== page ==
You can also easily remove it so that you can use it to take temperatures of your yeast or your fermentation.
- Easy to Read
- Extra Long Probe
#4 Brewcraft 12″ Dial Thermometer
If you are looking for something simple that will get the job done, then you don’t need to look any further.
The Brewcraft 12″ Ss’ Dial from Home Brew Ohio is very straightforward. It is simple to use and easy to read.
This unit comes with a large faced dial that is easy to read and measures temperatures quickly and accurately.
All you have to do is place the extra-long probe into your brew and watch the dial go. This will allow you to efficiently regulate your temperatures ensuring that your wort properly seeps and your yeast will be active.
- Large easy to read dial
- Extra-long probe
- Fast readings
- Not mountable
#5 Ferrometer Adhesive Strip
This adhesive strip thermometer, also known as a ferrometer, is perfect for keeping track of your fermentation temperatures.
It attaches right to the side of your fermenter and can remain there for the duration of your primary or secondary fermentation. With a beer thermometer like this, you will be able to quickly and easily take a reading.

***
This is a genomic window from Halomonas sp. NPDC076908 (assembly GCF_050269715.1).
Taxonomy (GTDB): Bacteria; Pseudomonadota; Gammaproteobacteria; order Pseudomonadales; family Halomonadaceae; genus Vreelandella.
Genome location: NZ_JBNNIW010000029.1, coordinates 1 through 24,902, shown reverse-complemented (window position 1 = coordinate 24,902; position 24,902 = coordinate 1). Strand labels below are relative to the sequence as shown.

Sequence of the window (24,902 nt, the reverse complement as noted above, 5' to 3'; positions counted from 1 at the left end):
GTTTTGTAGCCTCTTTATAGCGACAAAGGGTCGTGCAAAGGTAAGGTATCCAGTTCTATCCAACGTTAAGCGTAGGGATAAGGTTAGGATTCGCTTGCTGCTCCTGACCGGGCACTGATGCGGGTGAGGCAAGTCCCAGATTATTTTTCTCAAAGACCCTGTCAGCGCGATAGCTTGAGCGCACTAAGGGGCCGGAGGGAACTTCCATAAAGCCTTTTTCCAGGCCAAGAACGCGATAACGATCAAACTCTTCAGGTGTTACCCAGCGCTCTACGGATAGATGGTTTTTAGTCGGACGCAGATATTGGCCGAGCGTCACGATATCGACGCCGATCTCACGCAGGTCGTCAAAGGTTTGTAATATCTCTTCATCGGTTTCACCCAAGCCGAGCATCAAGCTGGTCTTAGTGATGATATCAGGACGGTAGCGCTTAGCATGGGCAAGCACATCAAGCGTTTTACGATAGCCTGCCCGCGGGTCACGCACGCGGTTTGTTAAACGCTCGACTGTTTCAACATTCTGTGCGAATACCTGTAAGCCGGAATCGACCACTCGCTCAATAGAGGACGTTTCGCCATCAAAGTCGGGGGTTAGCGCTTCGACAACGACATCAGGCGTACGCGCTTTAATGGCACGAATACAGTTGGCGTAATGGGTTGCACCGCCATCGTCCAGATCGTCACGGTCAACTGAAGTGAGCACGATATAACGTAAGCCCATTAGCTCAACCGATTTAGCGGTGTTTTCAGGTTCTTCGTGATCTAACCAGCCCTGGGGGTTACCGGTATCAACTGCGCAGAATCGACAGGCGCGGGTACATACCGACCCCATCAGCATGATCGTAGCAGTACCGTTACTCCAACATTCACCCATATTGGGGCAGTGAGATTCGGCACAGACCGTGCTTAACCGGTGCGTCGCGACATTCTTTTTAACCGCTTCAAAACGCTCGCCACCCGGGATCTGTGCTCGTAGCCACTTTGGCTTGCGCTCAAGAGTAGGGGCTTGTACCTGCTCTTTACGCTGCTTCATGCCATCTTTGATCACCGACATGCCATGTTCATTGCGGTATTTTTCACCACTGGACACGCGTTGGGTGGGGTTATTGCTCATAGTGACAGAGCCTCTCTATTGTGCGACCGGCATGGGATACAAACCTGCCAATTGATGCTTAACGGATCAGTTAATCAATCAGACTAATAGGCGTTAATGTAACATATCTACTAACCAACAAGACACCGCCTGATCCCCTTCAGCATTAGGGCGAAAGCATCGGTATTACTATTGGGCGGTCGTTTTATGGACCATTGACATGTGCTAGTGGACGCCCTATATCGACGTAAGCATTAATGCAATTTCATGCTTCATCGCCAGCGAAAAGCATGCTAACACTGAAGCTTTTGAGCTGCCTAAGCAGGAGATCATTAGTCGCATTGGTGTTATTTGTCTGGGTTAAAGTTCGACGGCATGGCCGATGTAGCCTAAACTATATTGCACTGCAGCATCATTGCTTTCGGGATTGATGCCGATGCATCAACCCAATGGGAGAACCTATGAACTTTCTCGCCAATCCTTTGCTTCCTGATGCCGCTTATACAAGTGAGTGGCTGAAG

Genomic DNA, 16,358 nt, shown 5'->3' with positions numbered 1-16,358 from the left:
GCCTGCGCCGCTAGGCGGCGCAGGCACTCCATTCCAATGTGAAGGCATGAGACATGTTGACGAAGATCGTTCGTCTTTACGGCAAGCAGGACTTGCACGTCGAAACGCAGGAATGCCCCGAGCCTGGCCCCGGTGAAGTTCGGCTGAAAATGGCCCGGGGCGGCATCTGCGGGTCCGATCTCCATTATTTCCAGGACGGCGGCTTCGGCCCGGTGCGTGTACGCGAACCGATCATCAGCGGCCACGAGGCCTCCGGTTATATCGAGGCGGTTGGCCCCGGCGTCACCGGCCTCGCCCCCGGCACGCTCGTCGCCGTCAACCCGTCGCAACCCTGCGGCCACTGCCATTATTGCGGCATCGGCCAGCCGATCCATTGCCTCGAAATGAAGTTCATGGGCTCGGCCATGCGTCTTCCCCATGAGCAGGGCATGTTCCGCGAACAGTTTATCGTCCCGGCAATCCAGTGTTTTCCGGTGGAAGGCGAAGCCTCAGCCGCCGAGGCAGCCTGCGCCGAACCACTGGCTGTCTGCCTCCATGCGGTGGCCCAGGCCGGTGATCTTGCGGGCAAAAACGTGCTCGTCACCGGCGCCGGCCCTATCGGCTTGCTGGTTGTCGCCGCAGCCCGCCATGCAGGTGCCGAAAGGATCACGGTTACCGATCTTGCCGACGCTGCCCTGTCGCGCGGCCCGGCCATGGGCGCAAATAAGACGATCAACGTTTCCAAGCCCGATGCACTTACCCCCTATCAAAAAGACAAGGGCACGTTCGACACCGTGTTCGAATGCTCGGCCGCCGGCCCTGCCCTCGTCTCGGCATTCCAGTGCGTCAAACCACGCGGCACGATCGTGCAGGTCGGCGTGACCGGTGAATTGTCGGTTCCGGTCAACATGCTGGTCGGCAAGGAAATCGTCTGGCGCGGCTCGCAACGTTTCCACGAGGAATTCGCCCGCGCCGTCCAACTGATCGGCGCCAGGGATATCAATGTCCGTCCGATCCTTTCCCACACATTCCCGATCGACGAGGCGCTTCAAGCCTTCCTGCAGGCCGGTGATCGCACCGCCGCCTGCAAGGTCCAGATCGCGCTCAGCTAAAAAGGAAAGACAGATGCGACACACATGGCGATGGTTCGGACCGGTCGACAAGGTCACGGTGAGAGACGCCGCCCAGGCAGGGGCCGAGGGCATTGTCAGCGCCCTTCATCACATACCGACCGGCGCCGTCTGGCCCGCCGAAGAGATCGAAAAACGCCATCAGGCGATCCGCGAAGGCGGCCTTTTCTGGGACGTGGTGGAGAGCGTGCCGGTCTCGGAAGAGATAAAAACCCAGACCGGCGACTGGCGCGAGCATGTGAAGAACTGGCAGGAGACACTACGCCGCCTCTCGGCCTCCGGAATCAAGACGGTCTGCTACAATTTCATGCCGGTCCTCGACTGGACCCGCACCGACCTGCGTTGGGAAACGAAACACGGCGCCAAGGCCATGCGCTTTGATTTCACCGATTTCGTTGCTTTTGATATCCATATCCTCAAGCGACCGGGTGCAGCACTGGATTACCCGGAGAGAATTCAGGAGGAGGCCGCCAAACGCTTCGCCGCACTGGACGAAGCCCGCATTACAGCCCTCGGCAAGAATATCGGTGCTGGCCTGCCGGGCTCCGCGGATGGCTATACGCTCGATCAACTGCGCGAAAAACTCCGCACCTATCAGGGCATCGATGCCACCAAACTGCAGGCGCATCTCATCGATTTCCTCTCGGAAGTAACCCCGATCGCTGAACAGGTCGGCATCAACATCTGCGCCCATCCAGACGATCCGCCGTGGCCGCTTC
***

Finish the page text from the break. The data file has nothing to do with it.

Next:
The Ferrometer isn’t going be able to measure your boils but I like it so much I have one on the side of each of my primary and secondary fermenters.
All I have to do is check the side and log the temperature. The convenience of this has saved me a couple of times when the temperature of our basement suddenly dropped.
- Very affordable
- Accurate fermentation temps
- Can’t measure your wort and boil
Mounted vs. Unmounted Thermometers
Mounted thermometers are very convenient and provide constant feedback. They are designed for ease of use, making sure that you can keep your brew at the correct temperature.
They are simple to use, easy to read, and once they are mounted, you will only have to sanitize it before the next batch.
The only downside is they are meant to stay in place and may not be used to take measurements of many things at a time.
Unmounted thermometers are versatile and can be used to take readings of whatever you need.
You will only need one to measure everything from beginning to end. They are ready to use out of the box and are easy to clean.
However, you may find it tedious to sanitize between readings continuously
My Vote for Best Brewing Thermometer:
If you need a temperature reader for your home brew, I would recommend the Bayou Classic Brew Thermometer. The convenience and accuracy of this product is really what I use a majority of the time.
However, if you want to take your home brew game one step further, get a combination of an adhesive and an unmounted analog thermometer.
Analog readings make me feel confident I am getting an accurate reading, and its versatility means I can use it whenever and wherever needed. However, I find it difficult to use a probing unit to verify my fermentation temps. It is a hassle to remove the bubbler or airlock from my carboy and reach the probe to the fill level.
For this reason, I also use an adhesive thermometer. That way, there is no need for additional sanitation, and I only have to mark the temp. This combination is really all that you need.